The primary method AI and ML use to combat fraud is anomaly detection. These technologies can analyse several historical transaction data to identify typical user and merchant behaviour. When a transaction significantly deviates from these patterns, the system flags it as an anomaly, alerting users to possible fraud.
Additionally, because these algorithms work in real-time, suspicious behaviour can be immediately identified, and fraudulent transactions can be stopped before they are completed. This capability is essential for protecting FIs and their clients’ short-term losses.
AI and ML use behavioural biometrics to identify users based on their distinct behaviours, such as keystroke dynamics, mouse movement patterns, or touchscreen interactions. This assists in identifying situations when someone other than the authorised account holder tries to access an account, strengthening security precautions.
AI and ML also increase accuracy, resulting in fewer false positives and an improved user experience, unlike conventional fraud detection systems that may produce many false positives. As ML models can continuously learn, they can adapt to changing fraud tactics and offer reliable protection against new fraudulent methods as they emerge.
The results achieved by implementing AI and ML in fraud prevention have been significant. FIs have noted decreased fraud losses, elevated customer security, and increased detection rates. These technologies enable FIs to react quickly to new fraud trends, protecting both their revenue and the financial security of their clients.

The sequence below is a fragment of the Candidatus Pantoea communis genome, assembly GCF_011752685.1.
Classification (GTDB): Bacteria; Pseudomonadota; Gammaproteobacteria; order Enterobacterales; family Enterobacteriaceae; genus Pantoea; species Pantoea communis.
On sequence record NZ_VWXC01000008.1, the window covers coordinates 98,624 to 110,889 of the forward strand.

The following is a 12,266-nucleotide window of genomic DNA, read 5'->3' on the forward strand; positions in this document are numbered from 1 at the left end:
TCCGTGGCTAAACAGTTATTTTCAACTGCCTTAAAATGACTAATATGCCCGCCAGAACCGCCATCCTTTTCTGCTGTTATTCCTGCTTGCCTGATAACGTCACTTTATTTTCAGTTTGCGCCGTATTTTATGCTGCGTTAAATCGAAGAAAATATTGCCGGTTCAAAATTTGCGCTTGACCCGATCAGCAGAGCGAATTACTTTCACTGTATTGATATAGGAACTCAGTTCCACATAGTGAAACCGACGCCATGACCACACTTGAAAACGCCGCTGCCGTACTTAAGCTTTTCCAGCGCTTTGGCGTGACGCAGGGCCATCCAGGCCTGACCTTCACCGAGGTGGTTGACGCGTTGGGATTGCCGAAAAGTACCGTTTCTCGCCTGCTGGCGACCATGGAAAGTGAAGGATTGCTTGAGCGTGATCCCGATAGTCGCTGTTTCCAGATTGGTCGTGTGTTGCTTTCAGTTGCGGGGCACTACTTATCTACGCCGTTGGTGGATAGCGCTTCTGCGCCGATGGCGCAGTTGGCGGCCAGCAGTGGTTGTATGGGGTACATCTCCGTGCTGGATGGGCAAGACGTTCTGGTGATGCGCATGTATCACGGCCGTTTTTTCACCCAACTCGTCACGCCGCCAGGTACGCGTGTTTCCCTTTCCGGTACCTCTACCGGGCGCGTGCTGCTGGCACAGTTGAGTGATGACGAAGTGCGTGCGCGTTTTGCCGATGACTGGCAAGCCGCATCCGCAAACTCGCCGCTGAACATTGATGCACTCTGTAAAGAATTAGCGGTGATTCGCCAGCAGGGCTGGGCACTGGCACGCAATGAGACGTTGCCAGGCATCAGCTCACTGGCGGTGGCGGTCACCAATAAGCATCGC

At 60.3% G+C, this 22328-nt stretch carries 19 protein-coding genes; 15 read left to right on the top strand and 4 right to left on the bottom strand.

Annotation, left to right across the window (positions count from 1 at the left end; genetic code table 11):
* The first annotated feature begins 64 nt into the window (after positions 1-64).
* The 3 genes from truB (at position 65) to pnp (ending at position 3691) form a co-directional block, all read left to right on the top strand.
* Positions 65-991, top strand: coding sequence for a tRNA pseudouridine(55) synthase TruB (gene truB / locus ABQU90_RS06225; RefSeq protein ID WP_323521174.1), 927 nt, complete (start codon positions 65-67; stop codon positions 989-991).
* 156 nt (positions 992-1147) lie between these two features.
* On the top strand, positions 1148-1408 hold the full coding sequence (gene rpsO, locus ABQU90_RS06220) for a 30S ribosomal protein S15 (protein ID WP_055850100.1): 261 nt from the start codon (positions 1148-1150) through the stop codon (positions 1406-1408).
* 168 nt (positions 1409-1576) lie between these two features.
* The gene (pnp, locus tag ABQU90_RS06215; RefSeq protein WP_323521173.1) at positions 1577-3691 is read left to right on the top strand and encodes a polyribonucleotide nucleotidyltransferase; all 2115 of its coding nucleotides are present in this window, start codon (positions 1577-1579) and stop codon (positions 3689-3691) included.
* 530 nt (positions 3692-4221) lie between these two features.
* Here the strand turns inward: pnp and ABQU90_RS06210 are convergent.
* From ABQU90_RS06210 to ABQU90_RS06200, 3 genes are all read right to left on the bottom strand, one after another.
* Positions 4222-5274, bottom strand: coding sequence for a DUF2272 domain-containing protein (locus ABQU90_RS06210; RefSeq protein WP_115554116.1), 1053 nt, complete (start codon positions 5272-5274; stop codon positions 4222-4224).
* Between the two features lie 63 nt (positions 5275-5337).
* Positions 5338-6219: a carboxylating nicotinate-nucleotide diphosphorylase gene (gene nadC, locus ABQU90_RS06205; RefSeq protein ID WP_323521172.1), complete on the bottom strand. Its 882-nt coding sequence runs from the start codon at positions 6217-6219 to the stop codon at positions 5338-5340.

Treasurers would therefore do well to ask their banking partners about their latest cybersecurity precautions and the level of AI they are deploying, especially when re-evaluating cash management relationships.
Customer satisfaction at its core
In summary, the future of fintech – and its impact on the treasury function – looks bright as technology reshapes financial services. With millions turning to digital banking, fintech’s growth potential is set to skyrocket. Customer satisfaction is at the forefront, offering accessible and convenient financial solutions tailored to specific needs. At the same time, fintech innovation empowers customers, democratises financial services, and promotes inclusion.
With technology as its foundation, fintech is transforming finance for the future – and there are significant opportunities for corporate treasurers to explore – whether that be through direct relationships with fintech firms or by leveraging the joint expertise of bank and fintech partnerships.